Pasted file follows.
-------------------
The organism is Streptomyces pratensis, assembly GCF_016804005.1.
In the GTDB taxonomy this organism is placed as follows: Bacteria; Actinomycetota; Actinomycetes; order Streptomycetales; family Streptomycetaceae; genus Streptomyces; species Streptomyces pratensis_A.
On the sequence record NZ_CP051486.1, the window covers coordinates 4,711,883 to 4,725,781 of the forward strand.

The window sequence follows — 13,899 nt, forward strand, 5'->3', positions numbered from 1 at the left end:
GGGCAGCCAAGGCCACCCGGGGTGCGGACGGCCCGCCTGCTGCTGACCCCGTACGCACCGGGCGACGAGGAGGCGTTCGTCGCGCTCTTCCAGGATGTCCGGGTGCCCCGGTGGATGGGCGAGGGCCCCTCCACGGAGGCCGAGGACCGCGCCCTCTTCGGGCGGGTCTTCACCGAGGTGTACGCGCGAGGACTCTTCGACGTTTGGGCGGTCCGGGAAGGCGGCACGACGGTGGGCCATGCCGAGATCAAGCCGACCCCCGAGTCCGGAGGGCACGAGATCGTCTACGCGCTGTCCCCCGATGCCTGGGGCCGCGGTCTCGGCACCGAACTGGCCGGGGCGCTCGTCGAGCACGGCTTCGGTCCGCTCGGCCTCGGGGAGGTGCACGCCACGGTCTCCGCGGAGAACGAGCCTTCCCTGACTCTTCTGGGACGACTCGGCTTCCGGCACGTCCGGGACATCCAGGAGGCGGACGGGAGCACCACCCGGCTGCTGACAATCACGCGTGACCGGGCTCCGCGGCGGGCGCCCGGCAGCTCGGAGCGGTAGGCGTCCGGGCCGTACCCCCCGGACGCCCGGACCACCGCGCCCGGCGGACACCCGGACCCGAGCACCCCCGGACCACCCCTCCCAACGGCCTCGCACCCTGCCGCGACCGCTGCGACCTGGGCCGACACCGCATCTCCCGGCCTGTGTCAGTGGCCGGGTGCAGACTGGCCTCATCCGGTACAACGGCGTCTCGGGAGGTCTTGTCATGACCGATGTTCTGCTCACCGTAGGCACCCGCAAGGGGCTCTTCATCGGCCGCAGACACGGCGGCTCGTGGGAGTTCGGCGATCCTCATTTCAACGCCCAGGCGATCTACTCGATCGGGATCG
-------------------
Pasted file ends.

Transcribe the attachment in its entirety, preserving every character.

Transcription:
The organism is Streptomyces pratensis, assembly GCF_016804005.1.
In the GTDB taxonomy this organism is placed as follows: Bacteria; Actinomycetota; Actinomycetes; order Streptomycetales; family Streptomycetaceae; genus Streptomyces; species Streptomyces pratensis_A.
On the sequence record NZ_CP051486.1, the window covers coordinates 4,711,883 to 4,725,781 of the forward strand.

The window sequence follows — 13,899 nt, forward strand, 5'->3', positions numbered from 1 at the left end:
GGGCAGCCAAGGCCACCCGGGGTGCGGACGGCCCGCCTGCTGCTGACCCCGTACGCACCGGGCGACGAGGAGGCGTTCGTCGCGCTCTTCCAGGATGTCCGGGTGCCCCGGTGGATGGGCGAGGGCCCCTCCACGGAGGCCGAGGACCGCGCCCTCTTCGGGCGGGTCTTCACCGAGGTGTACGCGCGAGGACTCTTCGACGTTTGGGCGGTCCGGGAAGGCGGCACGACGGTGGGCCATGCCGAGATCAAGCCGACCCCCGAGTCCGGAGGGCACGAGATCGTCTACGCGCTGTCCCCCGATGCCTGGGGCCGCGGTCTCGGCACCGAACTGGCCGGGGCGCTCGTCGAGCACGGCTTCGGTCCGCTCGGCCTCGGGGAGGTGCACGCCACGGTCTCCGCGGAGAACGAGCCTTCCCTGACTCTTCTGGGACGACTCGGCTTCCGGCACGTCCGGGACATCCAGGAGGCGGACGGGAGCACCACCCGGCTGCTGACAATCACGCGTGACCGGGCTCCGCGGCGGGCGCCCGGCAGCTCGGAGCGGTAGGCGTCCGGGCCGTACCCCCCGGACGCCCGGACCACCGCGCCCGGCGGACACCCGGACCCGAGCACCCCCGGACCACCCCTCCCAACGGCCTCGCACCCTGCCGCGACCGCTGCGACCTGGGCCGACACCGCATCTCCCGGCCTGTGTCAGTGGCCGGGTGCAGACTGGCCTCATCCGGTACAACGGCGTCTCGGGAGGTCTTGTCATGACCGATGTTCTGCTCACCGTAGGCACCCGCAAGGGGCTCTTCATCGGCCGCAGACACGGCGGCTCGTGGGAGTTCGGCGATCCTCATTTCAACGCCCAGGCGATCTACTCGATCGGGATCG